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I'm just learning C and am using xCode for it (not sure if it matters). This code:

#include <stdio.h>

int main (int argc, const char * argv[]) { 
    int myInt;
    myInt = 2; 
    myInt *= ( (3*4) / 2 ) - 9; 
    printf("myInt = %d", myInt);
    return myInt; 
}

Outputs this:

Session started at 2009-11-09 15:51:15 -0500.]
myInt = -6
The Debugger has exited with status 250.The Debugger has exited with status 250.

The printf is right, but what about return is

A) making it wrap under, and

B) show the results twice? (to clarify, if I put return 0;, it only prints the "debugger has exited" line once, with the value as 0.)

Thanks!

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Rolled back because my output actually prints that (exited with status...) twice. that's part of my question, thanks. –  Alex Mcp Nov 9 '09 at 20:59
    
I know nothing of xCode whatever that is but I would suggest not having your main function return the value of myInt unless it does so for some special purpose. There are some decent tutorials at CProgramming.com that would be helpful learning C. –  ChadNC Nov 9 '09 at 21:06
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7 Answers

up vote 10 down vote accepted

Return codes are interpreted as unsigned integers with the range 0-255 by the shell.

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Are you sure it's return codes are to the byte? I think I remember somehow getting a -1 return value and I remember it being more behaved as an unsigned integer,(as in, 32 or 64 bits depending on platform)... I think this is platform dependent however on the absolute upper and lower limits of return values –  Earlz Nov 9 '09 at 21:01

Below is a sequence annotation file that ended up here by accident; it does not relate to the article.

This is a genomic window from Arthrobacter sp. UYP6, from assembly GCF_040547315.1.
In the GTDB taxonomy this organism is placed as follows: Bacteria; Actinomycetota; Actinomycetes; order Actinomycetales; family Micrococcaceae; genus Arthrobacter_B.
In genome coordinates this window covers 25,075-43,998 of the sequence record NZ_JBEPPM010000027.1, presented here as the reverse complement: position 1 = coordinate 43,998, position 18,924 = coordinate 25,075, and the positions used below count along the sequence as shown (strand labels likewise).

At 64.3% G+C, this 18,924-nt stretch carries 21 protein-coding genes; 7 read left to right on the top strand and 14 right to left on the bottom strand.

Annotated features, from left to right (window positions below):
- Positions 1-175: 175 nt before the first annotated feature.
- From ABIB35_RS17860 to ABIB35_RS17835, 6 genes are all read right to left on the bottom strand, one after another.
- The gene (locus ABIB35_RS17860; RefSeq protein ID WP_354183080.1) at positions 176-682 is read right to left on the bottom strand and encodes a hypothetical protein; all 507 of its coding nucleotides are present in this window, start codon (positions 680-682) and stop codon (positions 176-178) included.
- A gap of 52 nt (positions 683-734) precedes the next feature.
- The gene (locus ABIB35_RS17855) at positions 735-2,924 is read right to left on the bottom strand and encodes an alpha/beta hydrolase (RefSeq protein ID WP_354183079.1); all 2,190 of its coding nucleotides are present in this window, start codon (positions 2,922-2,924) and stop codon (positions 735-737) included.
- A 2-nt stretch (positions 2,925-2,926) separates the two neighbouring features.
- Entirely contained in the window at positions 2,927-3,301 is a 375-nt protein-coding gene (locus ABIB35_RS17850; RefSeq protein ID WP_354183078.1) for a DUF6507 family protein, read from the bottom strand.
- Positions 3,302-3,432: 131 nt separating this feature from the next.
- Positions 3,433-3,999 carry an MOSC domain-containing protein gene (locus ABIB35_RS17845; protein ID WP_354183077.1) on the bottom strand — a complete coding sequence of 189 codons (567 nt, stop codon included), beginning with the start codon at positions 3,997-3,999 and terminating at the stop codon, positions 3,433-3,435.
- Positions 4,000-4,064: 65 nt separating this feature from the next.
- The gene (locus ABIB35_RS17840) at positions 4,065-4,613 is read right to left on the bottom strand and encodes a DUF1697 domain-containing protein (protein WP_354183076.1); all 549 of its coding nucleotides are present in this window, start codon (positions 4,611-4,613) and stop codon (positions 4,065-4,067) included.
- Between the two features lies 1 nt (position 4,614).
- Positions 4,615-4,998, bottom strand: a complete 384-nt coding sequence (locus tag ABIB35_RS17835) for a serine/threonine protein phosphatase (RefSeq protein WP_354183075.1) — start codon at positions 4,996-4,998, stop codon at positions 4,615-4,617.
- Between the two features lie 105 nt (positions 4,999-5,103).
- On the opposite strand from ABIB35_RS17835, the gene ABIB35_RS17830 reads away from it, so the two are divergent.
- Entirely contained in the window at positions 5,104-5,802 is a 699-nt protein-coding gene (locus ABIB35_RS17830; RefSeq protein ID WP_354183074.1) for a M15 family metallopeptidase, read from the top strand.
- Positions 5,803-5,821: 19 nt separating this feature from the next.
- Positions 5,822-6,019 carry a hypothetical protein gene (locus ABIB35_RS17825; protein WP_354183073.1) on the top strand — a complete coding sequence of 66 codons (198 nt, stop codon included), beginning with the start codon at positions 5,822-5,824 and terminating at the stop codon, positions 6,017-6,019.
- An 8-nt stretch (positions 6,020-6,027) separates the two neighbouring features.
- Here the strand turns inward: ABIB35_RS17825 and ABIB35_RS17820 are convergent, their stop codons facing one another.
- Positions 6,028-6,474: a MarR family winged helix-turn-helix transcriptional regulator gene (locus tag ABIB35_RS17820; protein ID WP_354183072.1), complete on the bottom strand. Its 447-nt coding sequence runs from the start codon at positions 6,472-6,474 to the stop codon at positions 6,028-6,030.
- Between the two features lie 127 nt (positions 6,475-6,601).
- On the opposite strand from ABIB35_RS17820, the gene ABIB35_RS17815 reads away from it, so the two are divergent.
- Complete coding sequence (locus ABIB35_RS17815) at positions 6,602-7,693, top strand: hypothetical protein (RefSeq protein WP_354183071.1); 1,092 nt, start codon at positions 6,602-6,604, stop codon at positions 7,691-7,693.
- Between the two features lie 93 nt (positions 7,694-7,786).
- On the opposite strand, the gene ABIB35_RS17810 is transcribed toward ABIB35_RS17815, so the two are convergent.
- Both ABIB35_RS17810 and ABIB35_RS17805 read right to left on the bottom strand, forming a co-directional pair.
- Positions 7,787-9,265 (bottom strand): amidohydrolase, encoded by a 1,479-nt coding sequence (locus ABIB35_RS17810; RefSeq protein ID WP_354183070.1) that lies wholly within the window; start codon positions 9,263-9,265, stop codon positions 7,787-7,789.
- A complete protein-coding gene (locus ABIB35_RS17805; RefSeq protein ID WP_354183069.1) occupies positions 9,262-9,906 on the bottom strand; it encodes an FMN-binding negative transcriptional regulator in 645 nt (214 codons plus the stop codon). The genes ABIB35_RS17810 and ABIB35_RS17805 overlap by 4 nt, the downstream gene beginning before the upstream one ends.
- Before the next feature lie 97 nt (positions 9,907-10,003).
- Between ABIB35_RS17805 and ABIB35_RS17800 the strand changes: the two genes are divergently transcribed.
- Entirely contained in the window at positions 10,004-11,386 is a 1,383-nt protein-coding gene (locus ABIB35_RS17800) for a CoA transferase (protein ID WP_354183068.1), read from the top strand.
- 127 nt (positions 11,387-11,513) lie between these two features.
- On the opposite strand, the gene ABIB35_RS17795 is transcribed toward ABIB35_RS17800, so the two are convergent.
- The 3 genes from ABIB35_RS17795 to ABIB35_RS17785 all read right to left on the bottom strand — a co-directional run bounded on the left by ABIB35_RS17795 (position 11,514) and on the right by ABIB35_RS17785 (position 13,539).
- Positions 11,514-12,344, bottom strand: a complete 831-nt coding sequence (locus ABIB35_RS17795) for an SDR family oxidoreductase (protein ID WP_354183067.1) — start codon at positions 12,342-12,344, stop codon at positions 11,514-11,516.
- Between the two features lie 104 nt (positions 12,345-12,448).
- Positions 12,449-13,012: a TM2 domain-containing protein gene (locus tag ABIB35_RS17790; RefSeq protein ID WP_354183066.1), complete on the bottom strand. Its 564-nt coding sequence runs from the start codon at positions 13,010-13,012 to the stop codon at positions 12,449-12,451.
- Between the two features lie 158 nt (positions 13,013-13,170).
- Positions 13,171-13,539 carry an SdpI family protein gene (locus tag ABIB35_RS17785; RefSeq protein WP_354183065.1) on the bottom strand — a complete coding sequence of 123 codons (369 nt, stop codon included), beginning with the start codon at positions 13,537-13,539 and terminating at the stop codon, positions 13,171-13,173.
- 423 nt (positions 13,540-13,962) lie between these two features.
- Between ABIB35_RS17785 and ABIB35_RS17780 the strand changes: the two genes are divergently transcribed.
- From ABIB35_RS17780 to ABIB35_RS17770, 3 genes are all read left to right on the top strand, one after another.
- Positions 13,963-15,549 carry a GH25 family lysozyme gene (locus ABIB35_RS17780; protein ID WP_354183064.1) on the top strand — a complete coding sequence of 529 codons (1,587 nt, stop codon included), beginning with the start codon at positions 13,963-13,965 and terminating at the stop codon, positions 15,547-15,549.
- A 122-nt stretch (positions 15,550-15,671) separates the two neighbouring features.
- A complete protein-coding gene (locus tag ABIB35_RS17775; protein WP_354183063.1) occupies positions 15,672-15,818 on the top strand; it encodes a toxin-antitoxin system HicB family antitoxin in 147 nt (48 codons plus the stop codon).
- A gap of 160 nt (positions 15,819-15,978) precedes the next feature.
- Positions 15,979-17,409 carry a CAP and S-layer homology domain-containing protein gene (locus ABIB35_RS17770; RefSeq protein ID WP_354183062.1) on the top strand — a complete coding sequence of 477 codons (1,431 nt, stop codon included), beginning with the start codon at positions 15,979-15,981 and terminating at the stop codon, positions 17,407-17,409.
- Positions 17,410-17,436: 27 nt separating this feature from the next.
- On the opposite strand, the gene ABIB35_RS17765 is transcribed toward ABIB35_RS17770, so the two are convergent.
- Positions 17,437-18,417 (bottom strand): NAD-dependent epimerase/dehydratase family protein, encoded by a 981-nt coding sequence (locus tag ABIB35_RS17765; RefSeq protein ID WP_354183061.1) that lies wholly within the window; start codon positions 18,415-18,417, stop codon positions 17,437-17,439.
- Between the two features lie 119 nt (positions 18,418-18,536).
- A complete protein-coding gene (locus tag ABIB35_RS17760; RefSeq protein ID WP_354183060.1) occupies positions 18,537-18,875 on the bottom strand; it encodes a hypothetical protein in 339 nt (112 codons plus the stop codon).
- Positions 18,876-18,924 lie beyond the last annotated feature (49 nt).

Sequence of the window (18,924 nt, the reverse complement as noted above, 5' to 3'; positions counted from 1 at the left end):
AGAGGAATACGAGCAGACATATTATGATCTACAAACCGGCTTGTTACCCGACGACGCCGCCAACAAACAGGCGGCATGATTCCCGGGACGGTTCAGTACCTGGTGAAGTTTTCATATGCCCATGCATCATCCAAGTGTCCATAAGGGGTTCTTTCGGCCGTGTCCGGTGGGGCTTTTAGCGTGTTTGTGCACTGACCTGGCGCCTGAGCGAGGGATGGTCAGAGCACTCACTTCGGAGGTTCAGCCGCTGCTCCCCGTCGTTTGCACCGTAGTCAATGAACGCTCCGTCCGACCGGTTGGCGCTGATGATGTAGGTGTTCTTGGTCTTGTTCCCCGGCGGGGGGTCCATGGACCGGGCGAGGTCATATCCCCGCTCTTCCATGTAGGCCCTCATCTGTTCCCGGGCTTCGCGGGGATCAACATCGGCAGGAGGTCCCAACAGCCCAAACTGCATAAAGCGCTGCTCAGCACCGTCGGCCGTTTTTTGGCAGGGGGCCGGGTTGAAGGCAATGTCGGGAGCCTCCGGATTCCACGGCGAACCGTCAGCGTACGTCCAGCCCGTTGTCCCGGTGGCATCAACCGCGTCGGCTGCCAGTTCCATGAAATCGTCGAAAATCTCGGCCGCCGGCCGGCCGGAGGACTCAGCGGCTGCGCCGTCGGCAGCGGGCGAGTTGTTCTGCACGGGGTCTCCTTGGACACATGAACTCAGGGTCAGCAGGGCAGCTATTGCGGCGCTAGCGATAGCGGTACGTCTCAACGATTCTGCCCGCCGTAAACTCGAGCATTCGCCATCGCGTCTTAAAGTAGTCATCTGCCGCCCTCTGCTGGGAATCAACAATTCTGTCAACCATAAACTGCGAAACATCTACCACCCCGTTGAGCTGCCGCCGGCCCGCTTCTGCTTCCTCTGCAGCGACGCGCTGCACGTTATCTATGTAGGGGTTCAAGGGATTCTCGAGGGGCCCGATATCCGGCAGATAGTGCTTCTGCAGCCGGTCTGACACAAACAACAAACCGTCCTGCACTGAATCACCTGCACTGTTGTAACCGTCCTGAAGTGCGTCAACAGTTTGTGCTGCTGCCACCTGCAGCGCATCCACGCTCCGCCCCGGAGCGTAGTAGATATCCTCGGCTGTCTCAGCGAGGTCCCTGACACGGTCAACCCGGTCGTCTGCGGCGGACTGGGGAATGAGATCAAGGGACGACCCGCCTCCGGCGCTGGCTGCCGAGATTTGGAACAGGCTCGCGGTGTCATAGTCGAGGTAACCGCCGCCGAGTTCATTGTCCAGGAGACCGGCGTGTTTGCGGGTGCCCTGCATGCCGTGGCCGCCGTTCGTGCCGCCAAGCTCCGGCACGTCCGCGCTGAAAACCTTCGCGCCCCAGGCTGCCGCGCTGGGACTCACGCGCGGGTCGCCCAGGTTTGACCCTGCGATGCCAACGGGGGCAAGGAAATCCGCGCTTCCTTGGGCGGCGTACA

On Mac OS X (which is what the question applies to, since it's tagged with xcode) the return value is an unsigned byte. It's been that way on all the Unix and Linux systems I've used, too, although I suppose it could technically be platform-dependent. –  mipadi Nov 9 '09 at 21:05
    
I tested it on my OpenBSD system and it does just byte return values.. maybe it's Windows then that allows negatives and such –  Earlz Nov 9 '09 at 21:11
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In Unix, the return value from a program is limited to the range 0-255 (yes, the return type from main is int, but that's a historical anomaly). Check out this GNU documentation on exit status.

As for the message "The Debugger has exited with status 250" being displayed twice, that is coming from the process that is running your command and so you have no control over it.

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I assume xcode treat the exit status as 00-FF (0-255) and -6 = 250 in that case

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Check the man page on exit() and _Exit():

Both functions make the low-order eight bits of the status argument available to a parent process [...]

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The wrap under (as you describe it) is a result of failing to output a LF (line feed) character as part of your call to printf(). You can fix that by adding \n to the print format string. Change your code to this:

#include <stdio.h>

int main (int argc, const char * argv[]) { 
    int myInt;
    myInt = 2; 
    myInt *= ( (3*4) / 2 ) - 9; 
    printf("myInt = %d\n", myInt);
    return myInt; 
}

As for doubling 'The Debugger has exited with status 250.' that's a function of your IDE / debugger, and not the result of your code. As others explained, -6 = 0xFFFFFFFA, which when truncated to 8 bits and treated as unsigned, equals 250 in decimal.

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Your return code for main should be 0 unless in error. This is a common convention in unix and doesn't hurt anything in windows. http://en.wikipedia.org/wiki/Main%5Ffunction%5F%28programming%29

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-6 is represented as 2's compliment of 6 in binary in order to store it into memory.

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